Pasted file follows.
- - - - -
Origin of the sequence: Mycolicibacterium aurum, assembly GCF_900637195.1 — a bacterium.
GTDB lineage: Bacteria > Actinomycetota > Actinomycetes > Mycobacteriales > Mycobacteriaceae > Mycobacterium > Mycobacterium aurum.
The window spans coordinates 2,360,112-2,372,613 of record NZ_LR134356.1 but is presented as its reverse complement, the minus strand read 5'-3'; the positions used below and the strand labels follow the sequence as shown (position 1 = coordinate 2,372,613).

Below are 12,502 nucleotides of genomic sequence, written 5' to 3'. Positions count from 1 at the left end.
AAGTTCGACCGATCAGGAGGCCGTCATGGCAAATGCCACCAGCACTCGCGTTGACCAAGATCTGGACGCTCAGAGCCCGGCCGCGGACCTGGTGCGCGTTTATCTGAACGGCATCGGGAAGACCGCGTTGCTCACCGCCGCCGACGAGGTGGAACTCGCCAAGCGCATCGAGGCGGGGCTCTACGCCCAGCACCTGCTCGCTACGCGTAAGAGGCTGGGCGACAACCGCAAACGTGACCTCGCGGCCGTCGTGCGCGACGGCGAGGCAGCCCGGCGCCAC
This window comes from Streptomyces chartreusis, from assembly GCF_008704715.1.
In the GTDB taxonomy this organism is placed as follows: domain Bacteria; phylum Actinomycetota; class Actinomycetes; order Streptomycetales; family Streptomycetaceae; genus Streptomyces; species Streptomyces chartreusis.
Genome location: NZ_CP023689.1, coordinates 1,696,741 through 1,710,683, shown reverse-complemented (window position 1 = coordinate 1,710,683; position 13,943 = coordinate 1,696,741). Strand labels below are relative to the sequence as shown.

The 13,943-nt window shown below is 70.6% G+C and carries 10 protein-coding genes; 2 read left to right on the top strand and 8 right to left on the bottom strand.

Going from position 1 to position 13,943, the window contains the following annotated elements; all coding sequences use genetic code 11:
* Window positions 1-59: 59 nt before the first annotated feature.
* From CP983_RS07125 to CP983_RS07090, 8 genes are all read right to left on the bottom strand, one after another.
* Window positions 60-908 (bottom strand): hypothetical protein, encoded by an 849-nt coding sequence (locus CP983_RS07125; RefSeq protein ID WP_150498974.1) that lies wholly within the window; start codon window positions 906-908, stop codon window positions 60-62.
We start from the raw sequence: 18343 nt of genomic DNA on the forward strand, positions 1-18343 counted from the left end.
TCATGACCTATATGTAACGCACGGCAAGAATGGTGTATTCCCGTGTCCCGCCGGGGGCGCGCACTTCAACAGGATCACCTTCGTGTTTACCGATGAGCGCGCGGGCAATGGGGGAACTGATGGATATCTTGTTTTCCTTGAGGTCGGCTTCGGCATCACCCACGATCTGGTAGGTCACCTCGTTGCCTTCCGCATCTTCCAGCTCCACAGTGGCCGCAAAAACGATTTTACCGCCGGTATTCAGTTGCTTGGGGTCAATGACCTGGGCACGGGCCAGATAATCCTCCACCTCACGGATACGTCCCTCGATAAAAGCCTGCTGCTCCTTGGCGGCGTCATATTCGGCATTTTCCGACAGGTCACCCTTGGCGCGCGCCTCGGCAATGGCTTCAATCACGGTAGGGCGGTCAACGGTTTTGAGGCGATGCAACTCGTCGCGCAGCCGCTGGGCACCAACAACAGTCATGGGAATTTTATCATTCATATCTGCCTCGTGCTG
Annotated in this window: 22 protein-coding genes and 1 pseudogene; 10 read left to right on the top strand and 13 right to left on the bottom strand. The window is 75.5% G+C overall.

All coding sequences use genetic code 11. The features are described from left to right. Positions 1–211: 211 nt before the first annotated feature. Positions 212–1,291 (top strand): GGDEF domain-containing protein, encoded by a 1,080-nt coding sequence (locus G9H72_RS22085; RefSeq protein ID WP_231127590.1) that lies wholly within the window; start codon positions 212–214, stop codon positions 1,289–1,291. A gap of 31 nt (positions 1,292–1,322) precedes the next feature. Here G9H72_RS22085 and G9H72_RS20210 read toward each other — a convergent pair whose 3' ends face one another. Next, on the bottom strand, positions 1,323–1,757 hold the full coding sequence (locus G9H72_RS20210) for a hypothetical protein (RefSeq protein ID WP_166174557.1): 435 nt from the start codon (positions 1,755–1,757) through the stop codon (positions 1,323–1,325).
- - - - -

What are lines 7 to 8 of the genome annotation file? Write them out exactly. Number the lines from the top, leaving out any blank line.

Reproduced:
In the GTDB taxonomy this organism is placed as follows: domain Bacteria; phylum Actinomycetota; class Actinomycetes; order Streptomycetales; family Streptomycetaceae; genus Streptomyces; species Streptomyces chartreusis.
Genome location: NZ_CP023689.1, coordinates 1,696,741 through 1,710,683, shown reverse-complemented (window position 1 = coordinate 1,710,683; position 13,943 = coordinate 1,696,741). Strand labels below are relative to the sequence as shown.